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Seychelles to test disaster preparedness in September

Victoria, Seychelles | August 17, 2014, Sunday @ 09:10 in National » GENERAL | By: Sharon Meriton-Jean | Views: 5267
Seychelles to test disaster preparedness in September

Aerial Shot Seychelles islands - The Indian Ocean archipelago will join regional countries to test how prepared it is to deal with a tsunami 10 years after it was affected by such a disaster (Romano Laurence, Seychelles News Agency)

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(Seychelles News Agency) - A decade after the 2004 tsunami, Seychelles will be joining other countries in the Indian Ocean basin to participate in the Indian Ocean Wave Exercise or IOWAVE14 to mark the tenth anniversary since the disaster.

This was decided recently during the 9th session of the Intergovernmental Coordination Group for the Indian Ocean Tsunami Warning and Mitigation System, which was held in Jakarta, Indonesia.

Planned for next month, the exercise will involve a tsunamis alert which will be given following a simulated earthquake firstly in Java, Indonesia. A second alert will be raised the second day, this time with a ‘simulated’ earthquake that will occur in the Makran Trench, south of Iran and Pakistan.

The Indian Ocean countries involved were able to review the planned exercise during an intercessional meeting held in Hyderabad, India, earlier this year.

A village near the coast of Sumatra, Indonesia lays in ruin after the Tsunami that struck South East Asia January 2, 2005 (US Navy Photo/Wikimedia) Photo License: CC-BY

According to the Information and Communication Officer in the Division for Risk and Disaster Management, DRDM, Regina Prosper, Seychelles is expecting to play an important role in this event as it will mark the tenth anniversary of the first major tsunamis event experienced by the Indian Ocean archipelago.

“All the agencies and partners will use this exercise in order to test their standard operating procedures which have been designed for response within and between organisations. A specific area or areas will be chosen for the exercise and we will use our alert systems and equipment and we hope that each partners will be able to coordinate their own evacuation plans using designated routes and assembly point or shelters,” Prosper told SNA.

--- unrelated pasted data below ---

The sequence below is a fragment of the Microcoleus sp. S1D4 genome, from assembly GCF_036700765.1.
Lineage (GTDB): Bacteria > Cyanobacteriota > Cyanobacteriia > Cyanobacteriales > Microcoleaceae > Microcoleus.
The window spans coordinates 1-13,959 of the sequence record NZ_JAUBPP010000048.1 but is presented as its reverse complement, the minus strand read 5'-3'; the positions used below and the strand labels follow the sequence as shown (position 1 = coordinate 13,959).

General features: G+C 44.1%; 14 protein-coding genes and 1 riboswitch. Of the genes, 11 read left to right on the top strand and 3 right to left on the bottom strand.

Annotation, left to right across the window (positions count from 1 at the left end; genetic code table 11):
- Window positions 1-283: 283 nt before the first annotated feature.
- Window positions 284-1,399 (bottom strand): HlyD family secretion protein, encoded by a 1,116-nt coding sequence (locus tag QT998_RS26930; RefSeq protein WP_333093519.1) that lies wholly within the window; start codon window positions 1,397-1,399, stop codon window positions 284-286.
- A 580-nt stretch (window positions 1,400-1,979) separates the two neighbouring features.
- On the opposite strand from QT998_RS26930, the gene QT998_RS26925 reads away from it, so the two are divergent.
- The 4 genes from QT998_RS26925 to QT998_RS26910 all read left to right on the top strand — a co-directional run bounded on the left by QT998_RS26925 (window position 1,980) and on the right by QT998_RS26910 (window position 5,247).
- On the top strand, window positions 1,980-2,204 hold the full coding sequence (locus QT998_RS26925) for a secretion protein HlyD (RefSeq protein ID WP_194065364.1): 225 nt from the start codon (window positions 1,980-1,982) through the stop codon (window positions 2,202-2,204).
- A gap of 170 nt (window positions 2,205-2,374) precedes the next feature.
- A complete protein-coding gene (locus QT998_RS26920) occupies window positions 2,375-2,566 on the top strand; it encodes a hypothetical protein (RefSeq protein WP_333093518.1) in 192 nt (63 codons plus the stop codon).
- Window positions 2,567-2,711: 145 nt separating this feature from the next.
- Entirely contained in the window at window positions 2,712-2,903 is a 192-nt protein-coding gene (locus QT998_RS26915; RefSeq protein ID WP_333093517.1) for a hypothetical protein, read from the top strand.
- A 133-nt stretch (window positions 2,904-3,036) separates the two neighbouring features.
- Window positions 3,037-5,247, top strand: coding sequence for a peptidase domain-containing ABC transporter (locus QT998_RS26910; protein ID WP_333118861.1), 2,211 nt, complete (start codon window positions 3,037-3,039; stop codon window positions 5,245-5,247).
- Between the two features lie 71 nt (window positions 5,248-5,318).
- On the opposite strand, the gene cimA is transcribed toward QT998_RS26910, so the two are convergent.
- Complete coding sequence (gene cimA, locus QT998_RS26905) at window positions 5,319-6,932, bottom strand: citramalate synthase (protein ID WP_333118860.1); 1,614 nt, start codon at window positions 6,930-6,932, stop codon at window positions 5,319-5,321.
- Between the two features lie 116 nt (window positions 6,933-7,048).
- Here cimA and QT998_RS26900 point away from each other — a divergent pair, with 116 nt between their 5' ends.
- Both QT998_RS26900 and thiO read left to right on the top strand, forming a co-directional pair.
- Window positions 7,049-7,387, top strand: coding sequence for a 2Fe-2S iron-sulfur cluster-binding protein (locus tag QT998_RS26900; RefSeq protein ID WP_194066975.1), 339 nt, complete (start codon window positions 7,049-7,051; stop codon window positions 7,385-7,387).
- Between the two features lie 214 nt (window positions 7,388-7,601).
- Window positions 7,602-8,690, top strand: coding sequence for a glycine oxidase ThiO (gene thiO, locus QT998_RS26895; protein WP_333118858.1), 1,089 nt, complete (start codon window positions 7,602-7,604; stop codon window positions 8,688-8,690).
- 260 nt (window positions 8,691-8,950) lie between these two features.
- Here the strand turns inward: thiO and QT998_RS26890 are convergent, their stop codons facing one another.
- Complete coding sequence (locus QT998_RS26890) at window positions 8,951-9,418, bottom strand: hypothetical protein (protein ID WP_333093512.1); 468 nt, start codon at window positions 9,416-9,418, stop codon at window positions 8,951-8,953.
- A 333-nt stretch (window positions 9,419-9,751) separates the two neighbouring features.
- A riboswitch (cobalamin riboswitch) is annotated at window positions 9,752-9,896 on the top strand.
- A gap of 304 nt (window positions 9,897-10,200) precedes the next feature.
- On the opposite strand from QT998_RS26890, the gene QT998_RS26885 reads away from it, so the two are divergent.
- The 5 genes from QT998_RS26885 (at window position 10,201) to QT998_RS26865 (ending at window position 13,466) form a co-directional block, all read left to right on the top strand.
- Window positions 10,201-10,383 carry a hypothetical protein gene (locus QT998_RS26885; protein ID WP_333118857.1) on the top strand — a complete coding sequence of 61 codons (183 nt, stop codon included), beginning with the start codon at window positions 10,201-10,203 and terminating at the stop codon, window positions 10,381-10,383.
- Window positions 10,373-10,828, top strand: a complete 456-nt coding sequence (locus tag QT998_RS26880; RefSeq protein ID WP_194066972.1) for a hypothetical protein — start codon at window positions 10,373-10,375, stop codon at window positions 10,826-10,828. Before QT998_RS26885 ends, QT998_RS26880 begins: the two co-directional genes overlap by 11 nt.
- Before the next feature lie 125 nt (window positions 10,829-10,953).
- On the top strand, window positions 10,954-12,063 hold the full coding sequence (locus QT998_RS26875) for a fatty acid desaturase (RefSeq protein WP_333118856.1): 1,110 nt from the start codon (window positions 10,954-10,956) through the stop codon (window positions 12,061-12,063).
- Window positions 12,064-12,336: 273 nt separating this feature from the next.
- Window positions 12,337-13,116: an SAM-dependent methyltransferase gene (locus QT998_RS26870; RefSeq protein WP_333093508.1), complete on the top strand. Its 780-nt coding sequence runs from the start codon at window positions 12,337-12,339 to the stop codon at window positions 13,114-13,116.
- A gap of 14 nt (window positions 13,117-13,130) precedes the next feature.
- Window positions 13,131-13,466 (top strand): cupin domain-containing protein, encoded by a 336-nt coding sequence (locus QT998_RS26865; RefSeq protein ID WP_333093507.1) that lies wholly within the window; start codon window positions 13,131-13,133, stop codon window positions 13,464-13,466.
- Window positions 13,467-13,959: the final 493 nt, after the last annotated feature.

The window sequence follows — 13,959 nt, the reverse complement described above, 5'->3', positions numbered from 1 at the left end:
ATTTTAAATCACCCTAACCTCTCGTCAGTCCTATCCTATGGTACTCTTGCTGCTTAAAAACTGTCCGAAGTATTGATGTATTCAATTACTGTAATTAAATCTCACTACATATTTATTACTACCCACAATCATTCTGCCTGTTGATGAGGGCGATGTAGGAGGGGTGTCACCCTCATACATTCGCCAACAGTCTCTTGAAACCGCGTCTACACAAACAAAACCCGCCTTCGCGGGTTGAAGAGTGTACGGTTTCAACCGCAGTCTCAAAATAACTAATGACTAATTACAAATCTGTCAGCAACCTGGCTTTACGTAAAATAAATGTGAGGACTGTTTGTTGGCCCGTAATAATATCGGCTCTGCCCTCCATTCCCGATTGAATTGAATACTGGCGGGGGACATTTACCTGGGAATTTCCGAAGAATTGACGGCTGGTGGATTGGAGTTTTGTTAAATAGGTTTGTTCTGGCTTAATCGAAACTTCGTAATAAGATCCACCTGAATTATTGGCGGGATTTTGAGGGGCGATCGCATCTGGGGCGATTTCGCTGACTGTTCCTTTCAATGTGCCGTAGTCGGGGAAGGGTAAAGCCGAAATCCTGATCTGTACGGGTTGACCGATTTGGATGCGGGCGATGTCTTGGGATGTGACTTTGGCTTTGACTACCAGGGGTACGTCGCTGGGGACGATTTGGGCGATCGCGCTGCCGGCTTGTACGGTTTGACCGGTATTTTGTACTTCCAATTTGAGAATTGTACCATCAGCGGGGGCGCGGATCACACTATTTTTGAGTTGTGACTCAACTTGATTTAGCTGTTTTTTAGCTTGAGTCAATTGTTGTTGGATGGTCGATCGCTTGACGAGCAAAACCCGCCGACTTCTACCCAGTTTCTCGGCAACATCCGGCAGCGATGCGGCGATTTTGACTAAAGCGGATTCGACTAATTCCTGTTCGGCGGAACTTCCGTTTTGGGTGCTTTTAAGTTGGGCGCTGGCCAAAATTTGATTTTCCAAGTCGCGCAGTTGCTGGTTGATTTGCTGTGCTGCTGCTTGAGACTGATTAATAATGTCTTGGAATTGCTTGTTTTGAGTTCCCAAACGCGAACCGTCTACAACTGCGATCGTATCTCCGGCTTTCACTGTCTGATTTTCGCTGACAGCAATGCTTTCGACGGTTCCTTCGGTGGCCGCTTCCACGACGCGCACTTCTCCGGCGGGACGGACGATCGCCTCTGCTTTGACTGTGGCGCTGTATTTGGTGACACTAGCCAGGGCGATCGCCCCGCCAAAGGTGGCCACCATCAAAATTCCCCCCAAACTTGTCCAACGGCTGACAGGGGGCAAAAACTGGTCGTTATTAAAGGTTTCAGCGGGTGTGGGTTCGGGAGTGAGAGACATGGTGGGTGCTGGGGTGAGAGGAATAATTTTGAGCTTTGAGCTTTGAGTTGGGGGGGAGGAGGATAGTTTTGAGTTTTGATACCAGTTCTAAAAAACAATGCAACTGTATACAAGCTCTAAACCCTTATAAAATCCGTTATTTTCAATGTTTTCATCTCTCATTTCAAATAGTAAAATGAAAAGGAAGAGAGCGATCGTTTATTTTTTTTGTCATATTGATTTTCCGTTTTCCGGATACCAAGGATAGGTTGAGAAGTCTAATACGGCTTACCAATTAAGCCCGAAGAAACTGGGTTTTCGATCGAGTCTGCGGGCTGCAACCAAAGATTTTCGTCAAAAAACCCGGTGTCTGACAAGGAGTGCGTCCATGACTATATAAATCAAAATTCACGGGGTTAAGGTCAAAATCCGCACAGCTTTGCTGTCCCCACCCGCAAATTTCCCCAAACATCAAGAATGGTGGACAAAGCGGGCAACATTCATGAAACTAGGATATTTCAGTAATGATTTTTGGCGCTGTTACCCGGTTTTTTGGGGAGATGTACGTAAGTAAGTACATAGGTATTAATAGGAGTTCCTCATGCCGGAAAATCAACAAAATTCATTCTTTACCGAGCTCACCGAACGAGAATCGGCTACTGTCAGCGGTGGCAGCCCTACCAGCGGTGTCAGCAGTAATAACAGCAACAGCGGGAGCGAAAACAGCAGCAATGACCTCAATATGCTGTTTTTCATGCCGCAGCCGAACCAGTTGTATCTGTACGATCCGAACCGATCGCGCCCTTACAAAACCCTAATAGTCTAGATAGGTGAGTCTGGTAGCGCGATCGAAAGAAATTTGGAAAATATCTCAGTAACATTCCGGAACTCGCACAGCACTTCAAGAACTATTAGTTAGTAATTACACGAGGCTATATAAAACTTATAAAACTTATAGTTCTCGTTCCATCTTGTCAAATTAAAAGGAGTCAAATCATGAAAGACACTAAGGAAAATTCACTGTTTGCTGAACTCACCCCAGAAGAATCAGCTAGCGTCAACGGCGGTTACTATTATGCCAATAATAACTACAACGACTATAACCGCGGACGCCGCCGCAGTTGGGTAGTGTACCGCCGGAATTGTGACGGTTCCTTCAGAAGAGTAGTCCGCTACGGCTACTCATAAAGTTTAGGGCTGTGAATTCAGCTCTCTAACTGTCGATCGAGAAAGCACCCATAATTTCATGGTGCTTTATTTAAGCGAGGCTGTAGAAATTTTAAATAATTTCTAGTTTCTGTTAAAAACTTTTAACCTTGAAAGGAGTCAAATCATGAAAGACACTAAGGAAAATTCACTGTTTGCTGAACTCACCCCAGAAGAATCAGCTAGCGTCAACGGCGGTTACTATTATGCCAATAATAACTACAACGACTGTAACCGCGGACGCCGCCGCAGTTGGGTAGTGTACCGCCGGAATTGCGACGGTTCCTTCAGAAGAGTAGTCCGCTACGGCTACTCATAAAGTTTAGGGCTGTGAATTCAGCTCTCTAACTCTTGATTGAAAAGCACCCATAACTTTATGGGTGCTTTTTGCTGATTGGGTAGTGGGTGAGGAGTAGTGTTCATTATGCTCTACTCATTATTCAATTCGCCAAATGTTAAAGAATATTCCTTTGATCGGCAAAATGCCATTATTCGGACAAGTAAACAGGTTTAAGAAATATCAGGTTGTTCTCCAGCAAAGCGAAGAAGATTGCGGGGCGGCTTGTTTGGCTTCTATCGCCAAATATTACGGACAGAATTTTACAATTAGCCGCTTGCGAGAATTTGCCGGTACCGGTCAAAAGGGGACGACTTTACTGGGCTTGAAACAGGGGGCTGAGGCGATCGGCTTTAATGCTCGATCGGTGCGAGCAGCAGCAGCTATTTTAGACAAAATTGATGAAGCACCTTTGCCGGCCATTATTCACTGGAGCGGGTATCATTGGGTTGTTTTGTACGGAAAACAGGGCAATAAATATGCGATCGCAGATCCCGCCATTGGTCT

Surely no one has forgotten when almost all of the granitic islands in the archipelago felt the aftermath of the earthquake which struck the Aceh Province in Indonesia on December 26, 2004. A tsunami that followed reached the coasts of most landmasses bordering the Indian Ocean, including Seychelles.

Some 230,000 people from around 14 countries were killed in the disaster.

Seychelles lost 3 of its citizens in the tsunami which left many people in distress for several days as bridges and roads were severely damaged, homes and infrastructures along the coastal areas were flooded and an important record of properties were sucked out to sea by the waves.

Damaged bridge and boat washed ashore in Seychelles following the tsunami in 2004 (Seychelles Nation) Photo License: CC-BY-NC

In spite of being considered one of the safest countries in the Indian Ocean due to its geographical position and geology, Seychelles, has had its share of disasters that have highlighted the need for prevention and preparative measures.